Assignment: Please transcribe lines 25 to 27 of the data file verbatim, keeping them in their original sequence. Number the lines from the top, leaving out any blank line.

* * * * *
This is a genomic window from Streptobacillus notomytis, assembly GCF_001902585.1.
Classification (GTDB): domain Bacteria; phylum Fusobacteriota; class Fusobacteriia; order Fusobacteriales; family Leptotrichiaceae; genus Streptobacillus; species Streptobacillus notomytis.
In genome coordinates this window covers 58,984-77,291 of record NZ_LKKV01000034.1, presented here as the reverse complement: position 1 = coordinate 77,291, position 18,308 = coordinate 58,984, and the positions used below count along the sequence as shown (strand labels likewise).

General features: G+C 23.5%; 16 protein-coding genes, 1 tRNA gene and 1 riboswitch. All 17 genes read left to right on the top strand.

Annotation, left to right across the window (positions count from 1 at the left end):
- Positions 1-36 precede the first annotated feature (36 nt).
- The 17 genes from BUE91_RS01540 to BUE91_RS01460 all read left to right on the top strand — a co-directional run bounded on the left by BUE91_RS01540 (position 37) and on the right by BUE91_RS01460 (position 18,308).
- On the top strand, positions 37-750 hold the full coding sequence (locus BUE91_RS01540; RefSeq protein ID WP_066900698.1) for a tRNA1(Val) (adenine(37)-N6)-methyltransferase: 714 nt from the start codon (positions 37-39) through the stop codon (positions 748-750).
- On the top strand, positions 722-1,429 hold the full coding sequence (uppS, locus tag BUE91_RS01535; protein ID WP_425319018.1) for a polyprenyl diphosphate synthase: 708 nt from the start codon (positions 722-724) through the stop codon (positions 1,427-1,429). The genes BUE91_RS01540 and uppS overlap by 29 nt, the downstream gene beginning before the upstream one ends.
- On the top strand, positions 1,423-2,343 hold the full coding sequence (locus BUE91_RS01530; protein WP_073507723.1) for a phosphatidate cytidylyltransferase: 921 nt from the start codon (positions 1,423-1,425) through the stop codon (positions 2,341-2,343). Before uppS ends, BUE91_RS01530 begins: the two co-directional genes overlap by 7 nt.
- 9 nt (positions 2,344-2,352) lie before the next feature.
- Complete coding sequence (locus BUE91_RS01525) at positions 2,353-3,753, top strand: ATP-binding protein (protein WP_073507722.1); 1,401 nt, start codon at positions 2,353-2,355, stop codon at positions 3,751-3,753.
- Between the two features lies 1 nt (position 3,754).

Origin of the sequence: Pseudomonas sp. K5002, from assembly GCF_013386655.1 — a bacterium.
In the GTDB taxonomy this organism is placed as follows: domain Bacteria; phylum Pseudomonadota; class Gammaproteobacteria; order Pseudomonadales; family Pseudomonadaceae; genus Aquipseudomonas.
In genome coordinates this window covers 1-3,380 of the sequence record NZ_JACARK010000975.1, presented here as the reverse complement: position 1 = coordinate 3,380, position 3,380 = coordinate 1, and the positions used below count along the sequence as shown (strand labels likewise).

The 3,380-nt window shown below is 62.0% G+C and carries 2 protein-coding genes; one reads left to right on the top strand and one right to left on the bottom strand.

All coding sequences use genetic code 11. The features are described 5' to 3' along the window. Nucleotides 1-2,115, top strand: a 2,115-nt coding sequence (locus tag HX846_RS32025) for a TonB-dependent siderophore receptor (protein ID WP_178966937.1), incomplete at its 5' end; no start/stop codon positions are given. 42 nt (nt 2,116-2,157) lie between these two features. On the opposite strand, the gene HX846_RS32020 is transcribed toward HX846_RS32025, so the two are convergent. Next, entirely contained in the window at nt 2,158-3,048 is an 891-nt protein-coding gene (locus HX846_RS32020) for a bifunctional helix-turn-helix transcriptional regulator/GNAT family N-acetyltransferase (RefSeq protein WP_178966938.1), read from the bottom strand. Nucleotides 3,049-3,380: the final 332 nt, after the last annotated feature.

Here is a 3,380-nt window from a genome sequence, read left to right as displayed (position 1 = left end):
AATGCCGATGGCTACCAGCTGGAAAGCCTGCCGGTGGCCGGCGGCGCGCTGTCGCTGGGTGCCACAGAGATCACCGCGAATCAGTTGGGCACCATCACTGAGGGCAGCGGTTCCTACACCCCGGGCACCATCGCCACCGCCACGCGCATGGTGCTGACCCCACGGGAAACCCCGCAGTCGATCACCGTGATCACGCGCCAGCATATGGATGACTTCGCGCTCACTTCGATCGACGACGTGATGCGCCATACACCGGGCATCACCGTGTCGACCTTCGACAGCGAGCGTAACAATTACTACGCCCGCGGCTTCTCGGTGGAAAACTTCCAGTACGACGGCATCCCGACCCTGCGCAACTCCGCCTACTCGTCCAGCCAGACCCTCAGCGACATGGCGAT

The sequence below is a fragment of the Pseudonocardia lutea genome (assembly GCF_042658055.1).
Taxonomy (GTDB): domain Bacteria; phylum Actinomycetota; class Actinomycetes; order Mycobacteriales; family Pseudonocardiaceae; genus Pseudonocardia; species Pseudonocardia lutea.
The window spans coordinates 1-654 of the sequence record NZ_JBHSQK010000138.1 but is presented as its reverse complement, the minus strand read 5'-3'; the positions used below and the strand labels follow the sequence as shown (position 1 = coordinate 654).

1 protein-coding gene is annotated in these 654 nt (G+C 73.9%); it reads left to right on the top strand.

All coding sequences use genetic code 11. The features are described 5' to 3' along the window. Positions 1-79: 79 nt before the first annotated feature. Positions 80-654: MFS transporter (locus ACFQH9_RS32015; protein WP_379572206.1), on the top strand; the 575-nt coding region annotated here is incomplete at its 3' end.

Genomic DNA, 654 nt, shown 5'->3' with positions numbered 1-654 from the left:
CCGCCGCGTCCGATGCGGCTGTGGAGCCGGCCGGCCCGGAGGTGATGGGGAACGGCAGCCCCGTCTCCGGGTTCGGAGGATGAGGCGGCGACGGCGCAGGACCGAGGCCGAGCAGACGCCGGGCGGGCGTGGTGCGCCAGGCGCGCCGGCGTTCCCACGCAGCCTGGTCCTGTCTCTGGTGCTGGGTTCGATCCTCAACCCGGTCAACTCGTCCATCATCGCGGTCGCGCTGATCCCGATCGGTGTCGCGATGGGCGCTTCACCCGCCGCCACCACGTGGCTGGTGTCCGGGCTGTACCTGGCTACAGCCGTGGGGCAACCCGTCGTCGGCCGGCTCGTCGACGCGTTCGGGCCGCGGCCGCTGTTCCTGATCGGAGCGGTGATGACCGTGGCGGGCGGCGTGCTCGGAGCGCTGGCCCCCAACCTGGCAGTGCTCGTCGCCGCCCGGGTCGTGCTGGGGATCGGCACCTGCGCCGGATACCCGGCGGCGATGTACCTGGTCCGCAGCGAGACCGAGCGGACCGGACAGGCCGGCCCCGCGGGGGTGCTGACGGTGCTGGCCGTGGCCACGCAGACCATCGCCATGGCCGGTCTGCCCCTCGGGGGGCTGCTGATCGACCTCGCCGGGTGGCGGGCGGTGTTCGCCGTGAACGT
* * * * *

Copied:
All coding sequences use genetic code 11. The features are described 5' to 3' along the window. Positions 1-79: 79 nt before the first annotated feature. Positions 80-654: MFS transporter (locus ACFQH9_RS32015; protein WP_379572206.1), on the top strand; the 575-nt coding region annotated here is incomplete at its 3' end.

Genomic DNA, 654 nt, shown 5'->3' with positions numbered 1-654 from the left:
CCGCCGCGTCCGATGCGGCTGTGGAGCCGGCCGGCCCGGAGGTGATGGGGAACGGCAGCCCCGTCTCCGGGTTCGGAGGATGAGGCGGCGACGGCGCAGGACCGAGGCCGAGCAGACGCCGGGCGGGCGTGGTGCGCCAGGCGCGCCGGCGTTCCCACGCAGCCTGGTCCTGTCTCTGGTGCTGGGTTCGATCCTCAACCCGGTCAACTCGTCCATCATCGCGGTCGCGCTGATCCCGATCGGTGTCGCGATGGGCGCTTCACCCGCCGCCACCACGTGGCTGGTGTCCGGGCTGTACCTGGCTACAGCCGTGGGGCAACCCGTCGTCGGCCGGCTCGTCGACGCGTTCGGGCCGCGGCCGCTGTTCCTGATCGGAGCGGTGATGACCGTGGCGGGCGGCGTGCTCGGAGCGCTGGCCCCCAACCTGGCAGTGCTCGTCGCCGCCCGGGTCGTGCTGGGGATCGGCACCTGCGCCGGATACCCGGCGGCGATGTACCTGGTCCGCAGCGAGACCGAGCGGACCGGACAGGCCGGCCCCGCGGGGGTGCTGACGGTGCTGGCCGTGGCCACGCAGACCATCGCCATGGCCGGTCTGCCCCTCGGGGGGCTGCTGATCGACCTCGCCGGGTGGCGGGCGGTGTTCGCCGTGAACGT